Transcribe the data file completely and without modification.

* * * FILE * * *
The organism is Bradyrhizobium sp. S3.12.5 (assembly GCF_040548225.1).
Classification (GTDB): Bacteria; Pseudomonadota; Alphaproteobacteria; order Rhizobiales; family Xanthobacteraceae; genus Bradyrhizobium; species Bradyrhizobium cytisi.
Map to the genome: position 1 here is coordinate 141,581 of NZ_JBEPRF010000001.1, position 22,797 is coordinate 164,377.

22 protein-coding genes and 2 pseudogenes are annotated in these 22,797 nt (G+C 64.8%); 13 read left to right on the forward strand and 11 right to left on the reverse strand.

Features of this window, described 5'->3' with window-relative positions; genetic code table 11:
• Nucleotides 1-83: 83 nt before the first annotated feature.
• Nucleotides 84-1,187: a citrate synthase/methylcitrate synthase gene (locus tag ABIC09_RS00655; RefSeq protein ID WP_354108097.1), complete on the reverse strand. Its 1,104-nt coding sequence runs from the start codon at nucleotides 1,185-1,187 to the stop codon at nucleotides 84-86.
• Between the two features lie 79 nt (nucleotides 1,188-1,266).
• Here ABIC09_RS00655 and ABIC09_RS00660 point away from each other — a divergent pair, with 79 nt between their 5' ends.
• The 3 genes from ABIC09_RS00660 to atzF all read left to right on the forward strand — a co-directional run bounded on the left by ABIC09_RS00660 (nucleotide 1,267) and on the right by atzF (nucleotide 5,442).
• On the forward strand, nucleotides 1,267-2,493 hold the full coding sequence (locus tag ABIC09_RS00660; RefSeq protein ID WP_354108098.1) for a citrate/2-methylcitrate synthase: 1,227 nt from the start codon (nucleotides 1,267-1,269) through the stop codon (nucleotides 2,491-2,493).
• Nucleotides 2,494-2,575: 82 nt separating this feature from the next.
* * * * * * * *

The organism is Bradyrhizobium sp. S3.12.5 (assembly GCF_040548225.1).
Classification (GTDB): Bacteria; Pseudomonadota; Alphaproteobacteria; order Rhizobiales; family Xanthobacteraceae; genus Bradyrhizobium; species Bradyrhizobium cytisi.
Map to the genome: position 1 here is coordinate 141,581 of NZ_JBEPRF010000001.1, position 22,797 is coordinate 164,377.

22 protein-coding genes and 2 pseudogenes are annotated in these 22,797 nt (G+C 64.8%); 13 read left to right on the forward strand and 11 right to left on the reverse strand.

Features of this window, described 5'->3' with window-relative positions; genetic code table 11:
• Nucleotides 1-83: 83 nt before the first annotated feature.
• Nucleotides 84-1,187: a citrate synthase/methylcitrate synthase gene (locus tag ABIC09_RS00655; RefSeq protein ID WP_354108097.1), complete on the reverse strand. Its 1,104-nt coding sequence runs from the start codon at nucleotides 1,185-1,187 to the stop codon at nucleotides 84-86.
• Between the two features lie 79 nt (nucleotides 1,188-1,266).
• Here ABIC09_RS00655 and ABIC09_RS00660 point away from each other — a divergent pair, with 79 nt between their 5' ends.
• The 3 genes from ABIC09_RS00660 to atzF all read left to right on the forward strand — a co-directional run bounded on the left by ABIC09_RS00660 (nucleotide 1,267) and on the right by atzF (nucleotide 5,442).
• On the forward strand, nucleotides 1,267-2,493 hold the full coding sequence (locus tag ABIC09_RS00660; RefSeq protein ID WP_354108098.1) for a citrate/2-methylcitrate synthase: 1,227 nt from the start codon (nucleotides 1,267-1,269) through the stop codon (nucleotides 2,491-2,493).
• Nucleotides 2,494-2,575: 82 nt separating this feature from the next.